21 40 Race Performance Oreca 03-Judd BMW LMP2 3:44.294 +18.556 21
22 007 Aston Martin Racing Aston Martin AMR-One LMP1 3:45.918 +20.180 22
23 36 RML HPD ARX-01d LMP2 3:47.308 +21.570 23
24 5 Hope Racing Oreca Swiss HY Tech-Hybrid LMP1 3:47.691 +21.953 24
25 009 Aston Martin Racing Aston Martin AMR-One LMP1 3:48.355 +22.617 25
26 44 Extrême Limite AM Paris Norma MP200P-Judd BMW LMP2 3:48.420 +22.682 26
27 35 OAK Racing OAK Pescarolo 01-Judd BMW LMP2 3:48.665 +22.927 27
28 33 Level 5 Motorsports Lola B08/80-HPD LMP2 3:48.863 +23.125 28
29 55 BMW Motorsport BMW M3 GT2 LM GTE Pro 3:57.592 +31.854 29
30 51 AF Corse SRL Ferrari 458 Italia GT2 LM GTE Pro 3:58.040 +32.302 30
31 56 BMW Motorsport BMW M3 GT2 LM GTE Pro 3:58.426 +32.688 31
32 74 Corvette Racing Chevrolet Corvette C6.R LM GTE Pro 3:59.519 +33.781 32
33 89 Hankook Team Farnbacher Ferrari 458 Italia GT2 LM GTE Pro 3:59.519 +33.781 33
34 73 Corvette Racing Chevrolet Corvette C6.R LM GTE Pro 3:59.633 +33.895 34
35 77 Team Felbermayr-Proton Porsche 997 GT3-RSR LM GTE Pro 3:59.662 +33.924 35
36 59 Luxury Racing Ferrari 458 Italia GT2 LM GTE Pro 3:59.901 +34.163 36
37 75 Prospeed Competition Porsche 997 GT3-RSR LM GTE Pro 3:59.962 +34.224 37
38 79 Jota Aston Martin V8 Vantage GT2 LM GTE Pro 4:00.747 +35.009 38
39 66 JMW Motorsport Ferrari 458 Italia GT2 LM GTE Pro 4:00.890 +35.152 39
40 80 Flying Lizard Motorsports Porsche 997 GT3-RSR LM GTE Pro 4:01.024 +35.286 40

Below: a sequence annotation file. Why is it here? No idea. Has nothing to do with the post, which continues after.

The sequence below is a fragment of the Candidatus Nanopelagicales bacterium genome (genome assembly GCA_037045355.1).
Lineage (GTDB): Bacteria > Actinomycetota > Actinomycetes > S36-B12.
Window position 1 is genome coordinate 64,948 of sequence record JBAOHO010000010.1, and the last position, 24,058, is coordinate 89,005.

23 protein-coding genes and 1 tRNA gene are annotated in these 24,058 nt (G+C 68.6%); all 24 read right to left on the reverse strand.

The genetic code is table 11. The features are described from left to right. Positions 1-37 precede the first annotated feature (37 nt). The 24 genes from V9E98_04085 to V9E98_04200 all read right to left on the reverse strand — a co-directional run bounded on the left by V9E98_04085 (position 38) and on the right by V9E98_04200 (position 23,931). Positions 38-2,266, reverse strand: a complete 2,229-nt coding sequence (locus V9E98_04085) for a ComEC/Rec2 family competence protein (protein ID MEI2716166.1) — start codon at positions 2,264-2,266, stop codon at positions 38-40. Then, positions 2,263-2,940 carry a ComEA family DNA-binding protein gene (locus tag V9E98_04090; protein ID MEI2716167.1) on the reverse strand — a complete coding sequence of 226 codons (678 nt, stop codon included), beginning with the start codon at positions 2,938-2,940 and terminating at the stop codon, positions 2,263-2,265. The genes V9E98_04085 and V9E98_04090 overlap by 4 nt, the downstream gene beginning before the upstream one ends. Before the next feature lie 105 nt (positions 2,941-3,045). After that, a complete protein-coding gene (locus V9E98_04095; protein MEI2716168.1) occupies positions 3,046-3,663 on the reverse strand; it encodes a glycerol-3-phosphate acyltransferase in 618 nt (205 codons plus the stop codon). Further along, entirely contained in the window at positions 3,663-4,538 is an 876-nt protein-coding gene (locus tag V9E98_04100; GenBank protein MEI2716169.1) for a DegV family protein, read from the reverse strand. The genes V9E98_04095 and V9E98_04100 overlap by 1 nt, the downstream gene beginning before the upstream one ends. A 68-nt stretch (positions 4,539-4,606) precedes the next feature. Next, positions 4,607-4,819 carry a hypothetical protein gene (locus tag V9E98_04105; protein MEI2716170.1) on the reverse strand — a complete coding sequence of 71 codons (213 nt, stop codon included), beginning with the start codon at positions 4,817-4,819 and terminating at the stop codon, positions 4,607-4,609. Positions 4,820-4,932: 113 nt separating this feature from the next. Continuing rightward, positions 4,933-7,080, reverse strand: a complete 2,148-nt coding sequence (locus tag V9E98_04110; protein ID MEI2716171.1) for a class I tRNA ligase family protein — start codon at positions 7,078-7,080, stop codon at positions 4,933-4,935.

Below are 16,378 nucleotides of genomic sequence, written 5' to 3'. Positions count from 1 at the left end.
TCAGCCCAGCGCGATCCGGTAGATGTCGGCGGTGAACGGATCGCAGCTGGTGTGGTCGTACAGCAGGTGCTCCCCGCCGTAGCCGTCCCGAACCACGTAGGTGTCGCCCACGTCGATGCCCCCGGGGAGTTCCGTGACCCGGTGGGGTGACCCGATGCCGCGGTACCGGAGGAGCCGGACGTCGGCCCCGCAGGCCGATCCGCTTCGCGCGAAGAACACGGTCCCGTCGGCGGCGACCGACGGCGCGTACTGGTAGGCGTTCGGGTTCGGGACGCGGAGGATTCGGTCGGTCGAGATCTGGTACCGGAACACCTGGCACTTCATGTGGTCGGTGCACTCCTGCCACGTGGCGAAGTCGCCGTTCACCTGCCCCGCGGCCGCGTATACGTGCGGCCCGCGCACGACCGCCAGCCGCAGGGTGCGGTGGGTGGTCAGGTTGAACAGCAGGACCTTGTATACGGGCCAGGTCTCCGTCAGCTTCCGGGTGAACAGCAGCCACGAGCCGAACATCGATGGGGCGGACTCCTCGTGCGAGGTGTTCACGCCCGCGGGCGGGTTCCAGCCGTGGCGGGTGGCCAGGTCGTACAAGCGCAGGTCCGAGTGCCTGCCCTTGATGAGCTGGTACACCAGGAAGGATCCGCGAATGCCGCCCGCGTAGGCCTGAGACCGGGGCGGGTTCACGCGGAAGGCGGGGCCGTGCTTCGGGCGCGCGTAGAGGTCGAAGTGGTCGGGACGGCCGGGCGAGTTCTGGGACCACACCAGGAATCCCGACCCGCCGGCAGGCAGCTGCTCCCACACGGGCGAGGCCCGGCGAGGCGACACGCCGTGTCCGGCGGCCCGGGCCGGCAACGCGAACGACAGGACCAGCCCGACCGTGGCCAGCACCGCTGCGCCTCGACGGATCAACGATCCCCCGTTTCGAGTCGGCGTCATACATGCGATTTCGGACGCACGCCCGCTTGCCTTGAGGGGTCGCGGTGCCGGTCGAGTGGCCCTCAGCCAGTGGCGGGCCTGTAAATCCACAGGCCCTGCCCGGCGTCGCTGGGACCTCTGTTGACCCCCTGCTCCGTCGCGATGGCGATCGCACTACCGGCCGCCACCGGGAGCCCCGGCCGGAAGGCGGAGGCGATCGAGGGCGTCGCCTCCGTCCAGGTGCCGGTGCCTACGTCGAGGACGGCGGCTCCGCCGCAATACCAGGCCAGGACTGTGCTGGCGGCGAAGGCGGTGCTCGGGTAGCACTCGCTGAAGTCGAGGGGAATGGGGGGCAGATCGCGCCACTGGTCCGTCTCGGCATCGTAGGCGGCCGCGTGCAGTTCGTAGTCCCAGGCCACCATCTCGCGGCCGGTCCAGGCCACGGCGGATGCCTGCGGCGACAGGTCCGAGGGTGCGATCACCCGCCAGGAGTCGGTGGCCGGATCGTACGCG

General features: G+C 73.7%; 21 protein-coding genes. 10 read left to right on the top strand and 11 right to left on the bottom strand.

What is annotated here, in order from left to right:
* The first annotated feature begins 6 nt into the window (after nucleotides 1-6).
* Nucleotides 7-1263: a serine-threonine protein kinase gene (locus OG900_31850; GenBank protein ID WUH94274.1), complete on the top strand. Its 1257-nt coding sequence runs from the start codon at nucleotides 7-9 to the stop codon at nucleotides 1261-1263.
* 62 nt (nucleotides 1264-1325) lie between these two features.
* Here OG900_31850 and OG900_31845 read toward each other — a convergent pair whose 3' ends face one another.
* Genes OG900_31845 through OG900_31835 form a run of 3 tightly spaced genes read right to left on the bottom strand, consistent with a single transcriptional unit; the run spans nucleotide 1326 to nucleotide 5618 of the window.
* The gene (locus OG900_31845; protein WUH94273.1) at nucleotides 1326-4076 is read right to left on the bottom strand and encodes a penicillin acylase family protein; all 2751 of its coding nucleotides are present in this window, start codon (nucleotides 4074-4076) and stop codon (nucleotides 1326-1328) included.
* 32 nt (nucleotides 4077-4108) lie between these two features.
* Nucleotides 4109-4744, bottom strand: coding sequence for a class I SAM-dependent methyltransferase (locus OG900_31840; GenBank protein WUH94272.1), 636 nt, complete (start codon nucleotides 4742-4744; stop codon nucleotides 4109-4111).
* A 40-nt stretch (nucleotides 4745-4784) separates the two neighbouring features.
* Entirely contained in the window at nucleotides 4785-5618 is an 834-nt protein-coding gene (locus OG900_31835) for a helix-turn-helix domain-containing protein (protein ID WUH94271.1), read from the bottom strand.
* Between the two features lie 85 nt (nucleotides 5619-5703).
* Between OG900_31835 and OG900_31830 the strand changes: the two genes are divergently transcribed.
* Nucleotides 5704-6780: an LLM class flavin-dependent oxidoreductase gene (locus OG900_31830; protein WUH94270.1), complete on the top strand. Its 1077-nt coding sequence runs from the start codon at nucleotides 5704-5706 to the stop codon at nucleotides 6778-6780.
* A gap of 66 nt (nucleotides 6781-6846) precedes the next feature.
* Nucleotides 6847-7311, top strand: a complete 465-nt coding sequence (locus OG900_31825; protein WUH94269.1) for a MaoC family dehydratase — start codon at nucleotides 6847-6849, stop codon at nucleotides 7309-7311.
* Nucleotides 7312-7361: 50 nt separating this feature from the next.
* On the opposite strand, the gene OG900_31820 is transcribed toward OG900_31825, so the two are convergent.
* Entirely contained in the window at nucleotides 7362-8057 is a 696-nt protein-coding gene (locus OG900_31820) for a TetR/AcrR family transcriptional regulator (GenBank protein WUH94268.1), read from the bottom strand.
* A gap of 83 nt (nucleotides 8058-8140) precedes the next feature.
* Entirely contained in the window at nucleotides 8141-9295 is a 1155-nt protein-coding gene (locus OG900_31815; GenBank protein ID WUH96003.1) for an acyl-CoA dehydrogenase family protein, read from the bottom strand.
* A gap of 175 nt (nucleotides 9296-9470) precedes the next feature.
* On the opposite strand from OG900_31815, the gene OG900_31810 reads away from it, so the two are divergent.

41 58 Luxury Racing Ferrari 458 Italia GT2 LM GTE Pro 4:01.176 +35.438 41
42 61 AF Corse SRL Ferrari F430 GTE LM GTE Am 4:01.282 +35.544 42
43 88 Team Felbermayr-Proton Porsche 997 GT3-RSR LM GTE Pro 4:01.752 +36.014 43
44 71 AF Corse SRL Ferrari 458 Italia GT2 LM GTE Pro 4:02.216 +36.478 44
45 76 IMSA Performance Matmut Porsche 997 GT3-RSR LM GTE Pro 4:02.548 +36.810 45
46 63 Proton Competition Porsche 997 GT3-RSR LM GTE Am 4:03.532 +37.794 46
47 81 Flying Lizard Motorsports Porsche 997 GT3-RSR LM GTE Am 4:03.648 +37.910 47
48 70 Larbre Compétition Porsche 997 GT3-RSR LM GTE Am 4:03.918 +38.180 48
49 83 JMB Racing Ferrari F430 GTE LM GTE Am 4:04.640 +38.902 49
50 60 Gulf AMR Middle East Aston Martin V8 Vantage GT2 LM GTE Am 4:04.825 +39.087 50
51 57 Krohn Racing Ferrari F430 GTE LM GTE Am 4:05.211 +39.473 51
52 50 Larbre Compétition Chevrolet Corvette C6.R LM GTE Am 4:05.955 +40.217 52
53 62 CRS Racing Ferrari F430 GTE LM GTE Am 4:07.236 +41.498 53
54 65 Lotus Jetalliance Lotus Evora GTE LM GTE Pro 4:07.465 +41.727 54
55 68 Robertson Racing LLC Ford GT-R Mk. VII LM GTE Am 4:08.208 +42.470 55
56 64 Lotus Jetalliance Lotus Evora GTE LM GTE Pro 4:12.569 +46.831 56

Race[edit]

The 2nd place No. 9 Peugeot 908
The GTE-Am class winning No. 50 Corvette of Labre Compétition